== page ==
Because I learned to read, I was able to obtain an education. … Because I was able to get the education, I was able to have a better life than anyone ever imagined for somebody with a disability like mine. The original prognosis was, ‘Boy, I hope we can get her through high school and train her to do something.’ … I graduated high school when I was barely over 16 years old.

How did you get involved in the college’s accessibility initiative?
Interestingly enough, I’ve not been involved in a lot of accessibility initiatives. I’m not a real political person. I don’t get out and do drives or raise awareness. I concentrate more on my own personal circle of influence. If I can show people, hey, I can do this job just as well as anybody else, then I have influenced that person. And that person shares, ‘Hey, we’ve got this person at work who wears hearing aids, and she does just fine.’ If I can change that perception within my own sphere of influence, I call that a win.

Usually I’ve been the first (person) that anybody’s had to deal with (who has) a hearing disability. I’ve been a first for a lot of teachers. … People look at me, they have no idea I have hearing loss, they have no idea the extent of my disability. Even walking around, interacting with meetings, people don’t realize the severity of my disability. I’m constantly educating. So I’ve used that sphere of influence to educate.

The reason why I got involved in the accessibility initiative is … (CTE Director Leslie Johnson) came to the Health and Human Services divisional meeting last in the spring and said, ‘Hey, I’m doing this thing.’ And I was like ‘That’s the right opportunity.’ Because this is where I can be a circle of influence here on campus. I’m not looking to be a leader nationally. I’m not looking to be a leader per se locally, but if I can use my circle of influence locally and it spreads out to campus and to other people, that’s the right opportunity.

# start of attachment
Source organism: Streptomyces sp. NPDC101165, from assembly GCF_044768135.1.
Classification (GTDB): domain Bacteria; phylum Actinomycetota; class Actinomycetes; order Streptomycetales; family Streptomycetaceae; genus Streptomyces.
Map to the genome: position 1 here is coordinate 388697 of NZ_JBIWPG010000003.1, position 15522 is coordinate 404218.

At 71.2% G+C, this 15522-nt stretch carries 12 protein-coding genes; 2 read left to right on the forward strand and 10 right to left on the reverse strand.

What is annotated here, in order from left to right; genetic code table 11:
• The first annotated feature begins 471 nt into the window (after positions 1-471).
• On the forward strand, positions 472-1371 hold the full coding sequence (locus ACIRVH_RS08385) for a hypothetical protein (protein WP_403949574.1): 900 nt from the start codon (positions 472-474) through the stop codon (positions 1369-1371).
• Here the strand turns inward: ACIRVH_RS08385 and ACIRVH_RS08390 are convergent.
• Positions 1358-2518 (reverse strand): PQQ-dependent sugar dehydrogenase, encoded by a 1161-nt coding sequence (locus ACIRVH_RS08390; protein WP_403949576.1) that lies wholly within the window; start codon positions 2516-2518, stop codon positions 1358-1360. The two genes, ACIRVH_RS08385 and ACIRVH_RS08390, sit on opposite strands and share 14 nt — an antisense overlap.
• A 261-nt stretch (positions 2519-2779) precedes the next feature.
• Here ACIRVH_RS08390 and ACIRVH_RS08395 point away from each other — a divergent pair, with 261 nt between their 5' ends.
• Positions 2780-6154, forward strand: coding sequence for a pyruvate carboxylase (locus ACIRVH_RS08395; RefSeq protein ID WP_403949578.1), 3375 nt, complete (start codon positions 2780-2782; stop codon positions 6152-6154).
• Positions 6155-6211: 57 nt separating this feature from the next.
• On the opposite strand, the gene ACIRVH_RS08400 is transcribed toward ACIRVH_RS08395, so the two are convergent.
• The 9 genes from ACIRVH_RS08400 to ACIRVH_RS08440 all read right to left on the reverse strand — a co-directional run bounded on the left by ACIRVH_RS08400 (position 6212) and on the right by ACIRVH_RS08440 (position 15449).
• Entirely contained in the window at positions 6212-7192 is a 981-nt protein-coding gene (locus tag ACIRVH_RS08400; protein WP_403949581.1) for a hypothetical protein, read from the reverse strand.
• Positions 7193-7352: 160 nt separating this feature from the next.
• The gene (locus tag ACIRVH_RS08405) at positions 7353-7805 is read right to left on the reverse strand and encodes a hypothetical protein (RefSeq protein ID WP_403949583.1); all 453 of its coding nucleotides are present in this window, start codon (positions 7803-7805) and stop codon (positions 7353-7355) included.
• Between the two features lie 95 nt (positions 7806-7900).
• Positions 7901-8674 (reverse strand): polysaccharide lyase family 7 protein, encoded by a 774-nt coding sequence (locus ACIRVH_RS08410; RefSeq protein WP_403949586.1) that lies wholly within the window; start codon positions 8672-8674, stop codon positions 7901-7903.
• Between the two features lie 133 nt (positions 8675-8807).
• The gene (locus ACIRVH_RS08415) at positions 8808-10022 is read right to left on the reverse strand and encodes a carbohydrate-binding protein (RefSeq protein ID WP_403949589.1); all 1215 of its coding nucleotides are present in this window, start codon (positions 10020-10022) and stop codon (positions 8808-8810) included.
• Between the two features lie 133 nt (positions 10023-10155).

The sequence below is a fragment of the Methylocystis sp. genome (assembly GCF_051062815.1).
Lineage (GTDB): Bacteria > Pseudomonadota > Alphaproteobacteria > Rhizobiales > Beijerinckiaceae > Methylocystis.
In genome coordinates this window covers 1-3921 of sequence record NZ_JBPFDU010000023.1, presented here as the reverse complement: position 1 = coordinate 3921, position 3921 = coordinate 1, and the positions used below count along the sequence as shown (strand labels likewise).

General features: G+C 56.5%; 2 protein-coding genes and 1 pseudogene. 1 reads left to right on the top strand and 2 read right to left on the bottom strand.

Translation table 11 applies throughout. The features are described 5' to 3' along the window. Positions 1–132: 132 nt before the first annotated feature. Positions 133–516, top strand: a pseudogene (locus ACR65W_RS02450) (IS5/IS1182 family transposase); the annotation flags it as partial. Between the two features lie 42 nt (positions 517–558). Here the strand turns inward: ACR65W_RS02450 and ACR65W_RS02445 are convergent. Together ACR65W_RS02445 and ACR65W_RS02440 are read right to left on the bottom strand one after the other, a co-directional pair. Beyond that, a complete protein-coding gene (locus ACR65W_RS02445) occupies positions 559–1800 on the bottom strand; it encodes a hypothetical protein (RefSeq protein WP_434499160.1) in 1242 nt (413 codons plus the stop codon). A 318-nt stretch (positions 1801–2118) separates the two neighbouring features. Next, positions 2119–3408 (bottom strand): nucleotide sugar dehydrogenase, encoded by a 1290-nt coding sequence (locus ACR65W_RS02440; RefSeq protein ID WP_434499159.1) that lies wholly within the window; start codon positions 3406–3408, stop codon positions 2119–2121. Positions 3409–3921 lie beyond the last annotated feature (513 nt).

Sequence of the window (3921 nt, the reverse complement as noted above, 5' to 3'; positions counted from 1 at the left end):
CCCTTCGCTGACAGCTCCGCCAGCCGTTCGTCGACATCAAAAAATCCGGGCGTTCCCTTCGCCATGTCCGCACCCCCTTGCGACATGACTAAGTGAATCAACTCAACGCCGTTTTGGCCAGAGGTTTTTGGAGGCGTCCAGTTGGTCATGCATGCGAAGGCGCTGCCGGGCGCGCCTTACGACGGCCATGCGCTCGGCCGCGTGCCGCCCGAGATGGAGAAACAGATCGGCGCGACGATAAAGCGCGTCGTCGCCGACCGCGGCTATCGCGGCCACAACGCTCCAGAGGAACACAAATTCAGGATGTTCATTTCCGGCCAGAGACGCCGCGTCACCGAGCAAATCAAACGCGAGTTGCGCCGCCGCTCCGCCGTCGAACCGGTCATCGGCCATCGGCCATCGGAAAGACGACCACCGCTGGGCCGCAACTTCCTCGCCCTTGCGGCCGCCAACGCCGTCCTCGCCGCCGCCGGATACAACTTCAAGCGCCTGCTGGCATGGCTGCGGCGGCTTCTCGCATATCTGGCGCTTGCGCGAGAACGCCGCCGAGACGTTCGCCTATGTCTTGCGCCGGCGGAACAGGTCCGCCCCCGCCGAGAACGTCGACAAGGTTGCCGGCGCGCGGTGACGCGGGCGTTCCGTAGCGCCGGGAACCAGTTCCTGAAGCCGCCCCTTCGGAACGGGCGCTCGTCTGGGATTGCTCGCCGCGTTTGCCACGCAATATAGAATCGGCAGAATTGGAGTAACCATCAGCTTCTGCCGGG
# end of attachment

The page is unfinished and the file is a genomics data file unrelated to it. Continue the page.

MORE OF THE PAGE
What perspective can you offer employees?
I have that student perspective of what it’s like to not have the materials that I need to be successful, and to have to fight to get them to be successful. I feel like that’s what I’m bringing to the initiative, my life experience, my lifelong journey of trying to be successful. And I can share tons of horror stories of things that teachers and educators have done because they didn’t understand, or they thought they were doing what was best, which was not appreciated. It’s the perception of when you do this, this is how it makes the person feel.

It would be incredible to me to be able to walk into a classroom and tell the teacher I’ve got a hearing problem and the teacher goes, ‘Cool, we’ve got everything set up for you already.’ It would be amazing. It would be so incredible. Instead of having to go through the first couple weeks of all this stuff about educating them and having them understand about what needs to be done. It’s extra work for both you and the teacher, and if it’s already done, you don’t have to do that. You can focus all of your energy on learning.